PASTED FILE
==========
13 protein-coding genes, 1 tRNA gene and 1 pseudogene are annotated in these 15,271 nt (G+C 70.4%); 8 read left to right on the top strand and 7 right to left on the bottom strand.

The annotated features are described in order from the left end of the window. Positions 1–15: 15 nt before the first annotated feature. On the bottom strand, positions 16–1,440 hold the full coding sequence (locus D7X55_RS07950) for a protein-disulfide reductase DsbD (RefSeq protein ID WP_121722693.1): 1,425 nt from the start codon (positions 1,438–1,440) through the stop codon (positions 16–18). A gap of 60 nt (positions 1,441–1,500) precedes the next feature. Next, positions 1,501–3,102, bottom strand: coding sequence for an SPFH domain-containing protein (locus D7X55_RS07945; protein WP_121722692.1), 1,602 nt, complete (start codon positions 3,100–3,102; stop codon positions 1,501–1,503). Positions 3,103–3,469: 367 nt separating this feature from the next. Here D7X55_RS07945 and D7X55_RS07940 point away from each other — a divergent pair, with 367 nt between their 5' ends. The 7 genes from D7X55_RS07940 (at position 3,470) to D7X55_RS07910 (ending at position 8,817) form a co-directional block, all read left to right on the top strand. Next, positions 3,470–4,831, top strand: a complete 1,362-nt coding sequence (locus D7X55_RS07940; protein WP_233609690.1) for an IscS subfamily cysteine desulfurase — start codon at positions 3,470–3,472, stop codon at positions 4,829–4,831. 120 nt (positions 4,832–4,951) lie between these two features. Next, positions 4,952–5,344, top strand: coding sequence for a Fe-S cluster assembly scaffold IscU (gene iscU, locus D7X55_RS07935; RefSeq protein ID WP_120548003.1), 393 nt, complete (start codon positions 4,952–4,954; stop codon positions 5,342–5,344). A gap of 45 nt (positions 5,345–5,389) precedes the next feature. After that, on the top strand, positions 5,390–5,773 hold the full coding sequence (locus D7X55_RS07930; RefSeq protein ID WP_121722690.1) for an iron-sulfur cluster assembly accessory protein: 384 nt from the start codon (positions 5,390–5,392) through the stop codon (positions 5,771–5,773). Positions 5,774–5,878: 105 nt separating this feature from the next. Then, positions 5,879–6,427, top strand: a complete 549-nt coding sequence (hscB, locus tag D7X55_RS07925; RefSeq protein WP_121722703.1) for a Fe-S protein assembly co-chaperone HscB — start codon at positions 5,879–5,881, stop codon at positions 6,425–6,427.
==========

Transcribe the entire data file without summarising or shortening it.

13 protein-coding genes, 1 tRNA gene and 1 pseudogene are annotated in these 15,271 nt (G+C 70.4%); 8 read left to right on the top strand and 7 right to left on the bottom strand.

The annotated features are described in order from the left end of the window. Positions 1–15: 15 nt before the first annotated feature. On the bottom strand, positions 16–1,440 hold the full coding sequence (locus D7X55_RS07950) for a protein-disulfide reductase DsbD (RefSeq protein ID WP_121722693.1): 1,425 nt from the start codon (positions 1,438–1,440) through the stop codon (positions 16–18). A gap of 60 nt (positions 1,441–1,500) precedes the next feature. Next, positions 1,501–3,102, bottom strand: coding sequence for an SPFH domain-containing protein (locus D7X55_RS07945; protein WP_121722692.1), 1,602 nt, complete (start codon positions 3,100–3,102; stop codon positions 1,501–1,503). Positions 3,103–3,469: 367 nt separating this feature from the next. Here D7X55_RS07945 and D7X55_RS07940 point away from each other — a divergent pair, with 367 nt between their 5' ends. The 7 genes from D7X55_RS07940 (at position 3,470) to D7X55_RS07910 (ending at position 8,817) form a co-directional block, all read left to right on the top strand. Next, positions 3,470–4,831, top strand: a complete 1,362-nt coding sequence (locus D7X55_RS07940; protein WP_233609690.1) for an IscS subfamily cysteine desulfurase — start codon at positions 3,470–3,472, stop codon at positions 4,829–4,831. 120 nt (positions 4,832–4,951) lie between these two features. Next, positions 4,952–5,344, top strand: coding sequence for a Fe-S cluster assembly scaffold IscU (gene iscU, locus D7X55_RS07935; RefSeq protein ID WP_120548003.1), 393 nt, complete (start codon positions 4,952–4,954; stop codon positions 5,342–5,344). A gap of 45 nt (positions 5,345–5,389) precedes the next feature. After that, on the top strand, positions 5,390–5,773 hold the full coding sequence (locus D7X55_RS07930; RefSeq protein ID WP_121722690.1) for an iron-sulfur cluster assembly accessory protein: 384 nt from the start codon (positions 5,390–5,392) through the stop codon (positions 5,771–5,773). Positions 5,774–5,878: 105 nt separating this feature from the next. Then, positions 5,879–6,427, top strand: a complete 549-nt coding sequence (hscB, locus tag D7X55_RS07925; RefSeq protein WP_121722703.1) for a Fe-S protein assembly co-chaperone HscB — start codon at positions 5,879–5,881, stop codon at positions 6,425–6,427.